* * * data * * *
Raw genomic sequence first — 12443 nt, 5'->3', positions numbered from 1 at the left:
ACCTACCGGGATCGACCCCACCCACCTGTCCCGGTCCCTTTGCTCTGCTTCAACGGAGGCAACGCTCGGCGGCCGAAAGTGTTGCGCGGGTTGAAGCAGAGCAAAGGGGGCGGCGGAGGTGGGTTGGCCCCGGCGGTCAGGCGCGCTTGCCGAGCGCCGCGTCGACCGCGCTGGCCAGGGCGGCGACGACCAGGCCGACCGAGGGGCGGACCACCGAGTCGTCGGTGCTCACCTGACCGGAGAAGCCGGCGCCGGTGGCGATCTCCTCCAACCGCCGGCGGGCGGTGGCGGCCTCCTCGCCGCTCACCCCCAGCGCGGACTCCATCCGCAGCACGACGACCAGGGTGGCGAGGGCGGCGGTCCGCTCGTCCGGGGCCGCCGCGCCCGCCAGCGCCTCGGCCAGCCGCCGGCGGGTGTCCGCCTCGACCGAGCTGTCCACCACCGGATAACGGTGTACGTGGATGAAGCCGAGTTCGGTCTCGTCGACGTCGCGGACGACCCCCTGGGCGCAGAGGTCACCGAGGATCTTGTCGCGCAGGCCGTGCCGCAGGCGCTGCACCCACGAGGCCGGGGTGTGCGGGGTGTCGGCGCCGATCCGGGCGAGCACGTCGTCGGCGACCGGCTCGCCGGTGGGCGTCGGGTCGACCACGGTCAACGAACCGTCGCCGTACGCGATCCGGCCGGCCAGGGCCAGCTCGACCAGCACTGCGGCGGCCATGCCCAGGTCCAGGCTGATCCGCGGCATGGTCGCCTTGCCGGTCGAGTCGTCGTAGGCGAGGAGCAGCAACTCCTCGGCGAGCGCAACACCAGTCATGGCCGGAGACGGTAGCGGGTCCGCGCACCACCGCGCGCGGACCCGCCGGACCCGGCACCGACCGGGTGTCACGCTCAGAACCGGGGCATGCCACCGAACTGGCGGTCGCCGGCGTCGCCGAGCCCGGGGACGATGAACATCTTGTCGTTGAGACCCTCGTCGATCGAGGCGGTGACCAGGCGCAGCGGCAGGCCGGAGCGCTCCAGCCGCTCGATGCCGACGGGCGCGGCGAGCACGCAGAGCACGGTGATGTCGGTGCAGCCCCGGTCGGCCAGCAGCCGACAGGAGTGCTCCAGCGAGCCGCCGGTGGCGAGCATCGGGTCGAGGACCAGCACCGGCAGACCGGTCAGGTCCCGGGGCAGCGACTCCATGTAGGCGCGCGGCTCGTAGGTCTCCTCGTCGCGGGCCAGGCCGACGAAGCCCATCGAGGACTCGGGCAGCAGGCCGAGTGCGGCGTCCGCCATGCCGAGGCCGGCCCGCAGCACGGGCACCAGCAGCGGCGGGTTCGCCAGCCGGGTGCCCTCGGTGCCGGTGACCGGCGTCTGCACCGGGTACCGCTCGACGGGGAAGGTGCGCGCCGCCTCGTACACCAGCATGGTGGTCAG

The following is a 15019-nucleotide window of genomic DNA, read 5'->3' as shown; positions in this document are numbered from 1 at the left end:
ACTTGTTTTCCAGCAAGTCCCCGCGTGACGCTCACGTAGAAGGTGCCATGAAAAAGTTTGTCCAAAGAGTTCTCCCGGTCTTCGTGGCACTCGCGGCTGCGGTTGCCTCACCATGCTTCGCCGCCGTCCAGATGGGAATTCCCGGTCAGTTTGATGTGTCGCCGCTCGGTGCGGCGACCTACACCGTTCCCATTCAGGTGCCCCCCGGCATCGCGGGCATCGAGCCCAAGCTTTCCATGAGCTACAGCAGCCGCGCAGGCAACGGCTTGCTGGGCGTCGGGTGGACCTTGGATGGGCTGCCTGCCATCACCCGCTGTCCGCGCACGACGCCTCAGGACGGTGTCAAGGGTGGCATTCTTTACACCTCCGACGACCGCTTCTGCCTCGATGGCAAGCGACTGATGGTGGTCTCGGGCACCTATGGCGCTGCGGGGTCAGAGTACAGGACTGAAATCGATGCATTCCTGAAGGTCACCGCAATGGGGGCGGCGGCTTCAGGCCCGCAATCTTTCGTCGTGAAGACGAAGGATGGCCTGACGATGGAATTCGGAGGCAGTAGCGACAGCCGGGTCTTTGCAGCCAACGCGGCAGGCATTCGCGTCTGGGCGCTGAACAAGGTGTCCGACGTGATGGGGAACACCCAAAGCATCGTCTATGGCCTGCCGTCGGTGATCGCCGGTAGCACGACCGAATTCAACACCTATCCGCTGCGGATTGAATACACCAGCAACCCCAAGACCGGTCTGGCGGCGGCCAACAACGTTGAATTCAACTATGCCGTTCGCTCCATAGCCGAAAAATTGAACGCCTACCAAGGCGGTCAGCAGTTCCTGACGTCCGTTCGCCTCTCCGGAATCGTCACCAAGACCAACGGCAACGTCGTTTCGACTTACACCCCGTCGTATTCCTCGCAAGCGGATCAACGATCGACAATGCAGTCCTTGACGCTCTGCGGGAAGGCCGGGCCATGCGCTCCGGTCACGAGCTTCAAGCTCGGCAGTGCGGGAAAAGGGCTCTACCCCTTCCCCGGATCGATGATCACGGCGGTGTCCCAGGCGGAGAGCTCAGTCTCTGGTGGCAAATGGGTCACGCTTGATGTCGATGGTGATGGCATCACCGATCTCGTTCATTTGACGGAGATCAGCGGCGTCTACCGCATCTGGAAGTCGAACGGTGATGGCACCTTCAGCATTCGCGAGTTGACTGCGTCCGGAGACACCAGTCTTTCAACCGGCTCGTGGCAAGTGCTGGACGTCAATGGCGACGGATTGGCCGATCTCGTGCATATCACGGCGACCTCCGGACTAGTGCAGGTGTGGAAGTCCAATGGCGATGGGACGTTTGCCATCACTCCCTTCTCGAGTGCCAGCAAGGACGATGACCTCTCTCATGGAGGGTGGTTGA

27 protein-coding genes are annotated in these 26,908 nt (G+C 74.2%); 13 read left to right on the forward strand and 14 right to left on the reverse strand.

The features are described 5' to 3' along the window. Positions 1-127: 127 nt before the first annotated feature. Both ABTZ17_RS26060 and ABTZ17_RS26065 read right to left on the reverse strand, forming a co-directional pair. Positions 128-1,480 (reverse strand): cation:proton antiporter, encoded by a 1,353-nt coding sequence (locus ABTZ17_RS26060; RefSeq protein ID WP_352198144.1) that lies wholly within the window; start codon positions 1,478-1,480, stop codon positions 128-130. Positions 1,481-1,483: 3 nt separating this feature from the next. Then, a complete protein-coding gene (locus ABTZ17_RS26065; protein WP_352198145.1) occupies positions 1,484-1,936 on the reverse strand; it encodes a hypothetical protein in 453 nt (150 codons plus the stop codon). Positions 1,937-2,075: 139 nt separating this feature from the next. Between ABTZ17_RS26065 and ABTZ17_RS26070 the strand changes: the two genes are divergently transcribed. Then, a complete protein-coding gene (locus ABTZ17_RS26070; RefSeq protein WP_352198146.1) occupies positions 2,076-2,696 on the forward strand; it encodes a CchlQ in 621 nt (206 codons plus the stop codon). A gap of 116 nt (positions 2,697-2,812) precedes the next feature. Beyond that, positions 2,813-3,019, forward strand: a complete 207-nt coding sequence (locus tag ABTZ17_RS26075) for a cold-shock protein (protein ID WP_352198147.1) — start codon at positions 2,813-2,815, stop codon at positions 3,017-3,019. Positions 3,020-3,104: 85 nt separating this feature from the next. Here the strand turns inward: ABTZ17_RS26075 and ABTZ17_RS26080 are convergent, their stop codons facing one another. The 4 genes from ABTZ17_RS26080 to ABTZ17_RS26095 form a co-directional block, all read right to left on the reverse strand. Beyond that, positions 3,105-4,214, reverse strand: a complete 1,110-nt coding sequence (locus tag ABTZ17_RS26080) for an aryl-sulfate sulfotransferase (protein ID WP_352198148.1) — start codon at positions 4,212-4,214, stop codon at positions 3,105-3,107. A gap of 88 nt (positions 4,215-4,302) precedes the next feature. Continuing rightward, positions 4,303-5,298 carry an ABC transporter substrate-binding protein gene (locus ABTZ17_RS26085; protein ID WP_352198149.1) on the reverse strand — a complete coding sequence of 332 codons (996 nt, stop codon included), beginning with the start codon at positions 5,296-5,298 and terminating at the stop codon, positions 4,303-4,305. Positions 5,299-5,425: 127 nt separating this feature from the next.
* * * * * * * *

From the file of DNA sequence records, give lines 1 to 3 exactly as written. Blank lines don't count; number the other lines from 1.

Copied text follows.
Raw genomic sequence first — 12443 nt, 5'->3', positions numbered from 1 at the left:
ACCTACCGGGATCGACCCCACCCACCTGTCCCGGTCCCTTTGCTCTGCTTCAACGGAGGCAACGCTCGGCGGCCGAAAGTGTTGCGCGGGTTGAAGCAGAGCAAAGGGGGCGGCGGAGGTGGGTTGGCCCCGGCGGTCAGGCGCGCTTGCCGAGCGCCGCGTCGACCGCGCTGGCCAGGGCGGCGACGACCAGGCCGACCGAGGGGCGGACCACCGAGTCGTCGGTGCTCACCTGACCGGAGAAGCCGGCGCCGGTGGCGATCTCCTCCAACCGCCGGCGGGCGGTGGCGGCCTCCTCGCCGCTCACCCCCAGCGCGGACTCCATCCGCAGCACGACGACCAGGGTGGCGAGGGCGGCGGTCCGCTCGTCCGGGGCCGCCGCGCCCGCCAGCGCCTCGGCCAGCCGCCGGCGGGTGTCCGCCTCGACCGAGCTGTCCACCACCGGATAACGGTGTACGTGGATGAAGCCGAGTTCGGTCTCGTCGACGTCGCGGACGACCCCCTGGGCGCAGAGGTCACCGAGGATCTTGTCGCGCAGGCCGTGCCGCAGGCGCTGCACCCACGAGGCCGGGGTGTGCGGGGTGTCGGCGCCGATCCGGGCGAGCACGTCGTCGGCGACCGGCTCGCCGGTGGGCGTCGGGTCGACCACGGTCAACGAACCGTCGCCGTACGCGATCCGGCCGGCCAGGGCCAGCTCGACCAGCACTGCGGCGGCCATGCCCAGGTCCAGGCTGATCCGCGGCATGGTCGCCTTGCCGGTCGAGTCGTCGTAGGCGAGGAGCAGCAACTCCTCGGCGAGCGCAACACCAGTCATGGCCGGAGACGGTAGCGGGTCCGCGCACCACCGCGCGCGGACCCGCCGGACCCGGCACCGACCGGGTGTCACGCTCAGAACCGGGGCATGCCACCGAACTGGCGGTCGCCGGCGTCGCCGAGCCCGGGGACGATGAACATCTTGTCGTTGAGACCCTCGTCGATCGAGGCGGTGACCAGGCGCAGCGGCAGGCCGGAGCGCTCCAGCCGCTCGATGCCGACGGGCGCGGCGAGCACGCAGAGCACGGTGATGTCGGTGCAGCCCCGGTCGGCCAGCAGCCGACAGGAGTGCTCCAGCGAGCCGCCGGTGGCGAGCATCGGGTCGAGGACCAGCACCGGCAGACCGGTCAGGTCCCGGGGCAGCGACTCCATGTAGGCGCGCGGCTCGTAGGTCTCCTCGTCGCGGGCCAGGCCGACGAAGCCCATCGAGGACTCGGGCAGCAGGCCGAGTGCGGCGTCCGCCATGCCGAGGCCGGCCCGCAGCACGGGCACCAGCAGCGGCGGGTTCGCCAGCCGGGTGCCCTCGGTGCCGGTGACCGGCGTCTGCACCGGGTACCGCTCGACGGGGAAGGTGCGCGCCGCCTCGTACACCAGCATGGTGGTCAG

The following is a 15019-nucleotide window of genomic DNA, read 5'->3' as shown; positions in this document are numbered from 1 at the left end: